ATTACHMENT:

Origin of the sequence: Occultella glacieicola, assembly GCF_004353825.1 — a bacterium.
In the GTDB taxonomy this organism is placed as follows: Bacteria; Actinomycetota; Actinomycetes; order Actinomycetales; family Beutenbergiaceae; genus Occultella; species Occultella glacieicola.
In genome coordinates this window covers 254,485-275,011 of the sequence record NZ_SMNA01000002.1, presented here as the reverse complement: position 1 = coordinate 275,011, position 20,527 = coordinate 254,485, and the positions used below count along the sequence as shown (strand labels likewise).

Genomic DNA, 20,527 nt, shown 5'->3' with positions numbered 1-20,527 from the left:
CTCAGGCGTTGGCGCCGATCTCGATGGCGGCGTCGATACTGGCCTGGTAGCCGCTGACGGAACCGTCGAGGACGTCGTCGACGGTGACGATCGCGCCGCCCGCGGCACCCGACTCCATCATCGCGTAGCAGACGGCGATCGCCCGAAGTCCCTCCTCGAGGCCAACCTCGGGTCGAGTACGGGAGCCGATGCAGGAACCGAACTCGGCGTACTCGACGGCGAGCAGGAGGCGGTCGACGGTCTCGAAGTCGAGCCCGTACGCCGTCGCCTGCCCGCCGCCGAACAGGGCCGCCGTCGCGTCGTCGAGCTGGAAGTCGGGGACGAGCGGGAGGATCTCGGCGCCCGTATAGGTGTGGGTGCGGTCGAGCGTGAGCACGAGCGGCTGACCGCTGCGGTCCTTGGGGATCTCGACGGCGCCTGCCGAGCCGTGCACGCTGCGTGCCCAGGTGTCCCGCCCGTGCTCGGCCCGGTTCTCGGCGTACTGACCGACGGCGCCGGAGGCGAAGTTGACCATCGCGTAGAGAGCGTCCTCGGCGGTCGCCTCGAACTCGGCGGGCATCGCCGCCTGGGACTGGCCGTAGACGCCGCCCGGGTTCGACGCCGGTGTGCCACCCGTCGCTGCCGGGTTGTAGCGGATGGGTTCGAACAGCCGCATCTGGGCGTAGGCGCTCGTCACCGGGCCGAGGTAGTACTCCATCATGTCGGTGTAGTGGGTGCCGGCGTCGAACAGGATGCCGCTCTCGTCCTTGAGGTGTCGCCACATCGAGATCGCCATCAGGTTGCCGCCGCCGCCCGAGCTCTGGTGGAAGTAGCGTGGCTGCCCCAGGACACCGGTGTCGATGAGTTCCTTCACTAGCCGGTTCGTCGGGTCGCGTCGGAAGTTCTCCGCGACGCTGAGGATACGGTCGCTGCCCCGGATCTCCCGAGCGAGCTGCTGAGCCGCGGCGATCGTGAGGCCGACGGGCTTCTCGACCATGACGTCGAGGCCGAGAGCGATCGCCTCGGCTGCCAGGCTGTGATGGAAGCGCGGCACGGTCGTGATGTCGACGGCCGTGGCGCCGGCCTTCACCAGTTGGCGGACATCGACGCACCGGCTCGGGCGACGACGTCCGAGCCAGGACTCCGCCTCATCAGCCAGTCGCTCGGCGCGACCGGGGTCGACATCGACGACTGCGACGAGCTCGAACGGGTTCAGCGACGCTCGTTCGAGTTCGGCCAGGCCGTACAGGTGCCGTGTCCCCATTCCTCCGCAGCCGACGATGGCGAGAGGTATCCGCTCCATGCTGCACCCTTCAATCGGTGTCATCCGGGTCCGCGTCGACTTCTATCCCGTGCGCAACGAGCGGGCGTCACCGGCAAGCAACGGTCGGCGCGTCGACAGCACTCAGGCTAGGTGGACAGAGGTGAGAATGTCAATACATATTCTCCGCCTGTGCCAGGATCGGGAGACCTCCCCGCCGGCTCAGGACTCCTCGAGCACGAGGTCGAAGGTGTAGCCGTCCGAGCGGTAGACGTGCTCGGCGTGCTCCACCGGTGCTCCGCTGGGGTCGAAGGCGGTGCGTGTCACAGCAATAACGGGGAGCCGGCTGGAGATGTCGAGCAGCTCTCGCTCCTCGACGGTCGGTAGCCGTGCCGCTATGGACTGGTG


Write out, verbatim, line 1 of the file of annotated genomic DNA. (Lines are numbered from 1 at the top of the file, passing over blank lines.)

Origin of the sequence: Occultella glacieicola, assembly GCF_004353825.1 — a bacterium.